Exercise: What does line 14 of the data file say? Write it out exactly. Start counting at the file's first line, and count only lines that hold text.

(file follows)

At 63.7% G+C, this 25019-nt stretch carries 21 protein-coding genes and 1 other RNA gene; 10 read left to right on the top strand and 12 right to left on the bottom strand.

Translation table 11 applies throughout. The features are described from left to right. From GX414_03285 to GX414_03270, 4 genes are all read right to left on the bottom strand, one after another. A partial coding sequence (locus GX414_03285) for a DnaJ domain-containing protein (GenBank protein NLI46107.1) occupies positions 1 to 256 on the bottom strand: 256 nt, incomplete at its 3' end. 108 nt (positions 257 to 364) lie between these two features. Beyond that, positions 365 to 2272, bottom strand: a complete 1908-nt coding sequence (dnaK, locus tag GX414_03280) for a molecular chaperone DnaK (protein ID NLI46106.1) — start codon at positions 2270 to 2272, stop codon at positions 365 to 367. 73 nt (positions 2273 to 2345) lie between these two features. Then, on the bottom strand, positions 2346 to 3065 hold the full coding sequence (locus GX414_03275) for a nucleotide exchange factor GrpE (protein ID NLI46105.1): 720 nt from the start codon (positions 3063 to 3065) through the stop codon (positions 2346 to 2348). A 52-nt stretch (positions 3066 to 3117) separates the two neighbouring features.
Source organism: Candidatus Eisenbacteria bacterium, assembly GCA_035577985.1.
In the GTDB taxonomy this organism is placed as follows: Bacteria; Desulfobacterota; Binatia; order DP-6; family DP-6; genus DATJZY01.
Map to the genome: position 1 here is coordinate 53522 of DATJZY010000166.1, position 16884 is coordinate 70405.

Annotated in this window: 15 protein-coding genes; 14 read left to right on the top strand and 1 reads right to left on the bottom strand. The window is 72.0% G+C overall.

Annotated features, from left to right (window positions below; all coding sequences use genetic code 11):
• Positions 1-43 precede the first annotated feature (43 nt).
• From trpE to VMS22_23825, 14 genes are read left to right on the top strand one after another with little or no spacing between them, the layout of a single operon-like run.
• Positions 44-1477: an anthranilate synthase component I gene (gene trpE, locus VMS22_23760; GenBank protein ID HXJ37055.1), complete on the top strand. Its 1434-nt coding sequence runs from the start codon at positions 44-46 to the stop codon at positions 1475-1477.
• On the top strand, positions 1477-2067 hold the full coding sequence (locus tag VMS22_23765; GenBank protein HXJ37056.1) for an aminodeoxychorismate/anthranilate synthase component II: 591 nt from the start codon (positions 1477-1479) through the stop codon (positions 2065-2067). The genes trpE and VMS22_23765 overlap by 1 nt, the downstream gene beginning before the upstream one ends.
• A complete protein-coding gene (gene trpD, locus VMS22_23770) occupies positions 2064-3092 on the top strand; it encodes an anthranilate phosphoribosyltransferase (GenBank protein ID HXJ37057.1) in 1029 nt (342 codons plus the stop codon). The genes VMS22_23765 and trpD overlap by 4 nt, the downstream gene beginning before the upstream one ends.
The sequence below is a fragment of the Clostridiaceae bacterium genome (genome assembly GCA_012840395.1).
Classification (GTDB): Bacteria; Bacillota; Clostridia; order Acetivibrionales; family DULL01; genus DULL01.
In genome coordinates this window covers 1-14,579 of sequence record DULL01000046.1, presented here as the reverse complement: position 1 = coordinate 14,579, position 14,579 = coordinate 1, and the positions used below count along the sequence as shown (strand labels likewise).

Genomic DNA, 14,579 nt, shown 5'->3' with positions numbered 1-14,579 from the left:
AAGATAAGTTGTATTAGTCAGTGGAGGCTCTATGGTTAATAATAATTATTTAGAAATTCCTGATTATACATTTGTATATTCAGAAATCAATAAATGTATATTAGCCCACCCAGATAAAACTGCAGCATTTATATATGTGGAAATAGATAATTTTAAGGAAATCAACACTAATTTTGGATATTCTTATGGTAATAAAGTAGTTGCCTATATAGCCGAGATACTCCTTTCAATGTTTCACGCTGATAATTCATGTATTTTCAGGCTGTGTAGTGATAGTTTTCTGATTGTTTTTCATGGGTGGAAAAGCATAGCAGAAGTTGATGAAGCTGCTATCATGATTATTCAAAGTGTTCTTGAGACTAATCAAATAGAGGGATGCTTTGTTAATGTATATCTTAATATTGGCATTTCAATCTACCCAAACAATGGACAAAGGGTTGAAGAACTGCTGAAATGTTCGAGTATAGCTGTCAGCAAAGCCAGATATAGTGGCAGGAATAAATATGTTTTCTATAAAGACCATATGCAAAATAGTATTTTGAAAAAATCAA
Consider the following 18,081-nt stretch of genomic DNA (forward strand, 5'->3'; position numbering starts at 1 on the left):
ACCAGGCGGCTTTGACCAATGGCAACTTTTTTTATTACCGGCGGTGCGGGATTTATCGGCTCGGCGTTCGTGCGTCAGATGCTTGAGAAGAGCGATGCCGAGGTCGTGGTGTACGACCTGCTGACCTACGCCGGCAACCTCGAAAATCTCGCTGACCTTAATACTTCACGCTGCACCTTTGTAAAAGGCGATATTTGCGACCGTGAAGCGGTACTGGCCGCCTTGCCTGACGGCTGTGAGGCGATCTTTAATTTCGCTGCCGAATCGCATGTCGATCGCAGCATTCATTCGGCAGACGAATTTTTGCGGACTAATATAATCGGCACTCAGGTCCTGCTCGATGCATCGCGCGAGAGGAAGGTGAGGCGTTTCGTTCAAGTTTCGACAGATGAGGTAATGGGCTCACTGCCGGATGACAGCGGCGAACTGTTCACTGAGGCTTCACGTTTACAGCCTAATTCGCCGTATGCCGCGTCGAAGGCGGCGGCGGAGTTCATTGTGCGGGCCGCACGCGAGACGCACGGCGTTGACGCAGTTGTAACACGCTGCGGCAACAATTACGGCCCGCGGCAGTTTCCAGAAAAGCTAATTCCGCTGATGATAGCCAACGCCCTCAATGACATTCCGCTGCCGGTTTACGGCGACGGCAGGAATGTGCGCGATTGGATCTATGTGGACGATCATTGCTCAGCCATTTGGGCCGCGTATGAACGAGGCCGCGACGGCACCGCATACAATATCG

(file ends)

Classification (GTDB): Bacteria; Bacillota; Clostridia; order Acetivibrionales; family DULL01; genus DULL01.